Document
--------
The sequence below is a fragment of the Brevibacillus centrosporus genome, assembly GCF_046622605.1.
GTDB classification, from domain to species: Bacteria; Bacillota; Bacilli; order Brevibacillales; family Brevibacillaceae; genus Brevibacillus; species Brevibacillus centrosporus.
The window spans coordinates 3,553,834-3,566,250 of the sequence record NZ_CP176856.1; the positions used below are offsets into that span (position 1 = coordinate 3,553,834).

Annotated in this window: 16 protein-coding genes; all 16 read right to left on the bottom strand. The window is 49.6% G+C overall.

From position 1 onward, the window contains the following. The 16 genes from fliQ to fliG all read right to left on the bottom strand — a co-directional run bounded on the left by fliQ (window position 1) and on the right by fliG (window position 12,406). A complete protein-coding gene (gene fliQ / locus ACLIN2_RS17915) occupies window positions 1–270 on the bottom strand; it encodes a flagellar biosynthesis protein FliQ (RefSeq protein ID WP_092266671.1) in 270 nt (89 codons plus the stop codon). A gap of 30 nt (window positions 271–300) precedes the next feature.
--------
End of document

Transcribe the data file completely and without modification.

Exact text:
The sequence below is a fragment of the Brevibacillus centrosporus genome, assembly GCF_046622605.1.
GTDB classification, from domain to species: Bacteria; Bacillota; Bacilli; order Brevibacillales; family Brevibacillaceae; genus Brevibacillus; species Brevibacillus centrosporus.
The window spans coordinates 3,553,834-3,566,250 of the sequence record NZ_CP176856.1; the positions used below are offsets into that span (position 1 = coordinate 3,553,834).

Annotated in this window: 16 protein-coding genes; all 16 read right to left on the bottom strand. The window is 49.6% G+C overall.

From position 1 onward, the window contains the following. The 16 genes from fliQ to fliG all read right to left on the bottom strand — a co-directional run bounded on the left by fliQ (window position 1) and on the right by fliG (window position 12,406). A complete protein-coding gene (gene fliQ / locus ACLIN2_RS17915) occupies window positions 1–270 on the bottom strand; it encodes a flagellar biosynthesis protein FliQ (RefSeq protein ID WP_092266671.1) in 270 nt (89 codons plus the stop codon). A gap of 30 nt (window positions 271–300) precedes the next feature.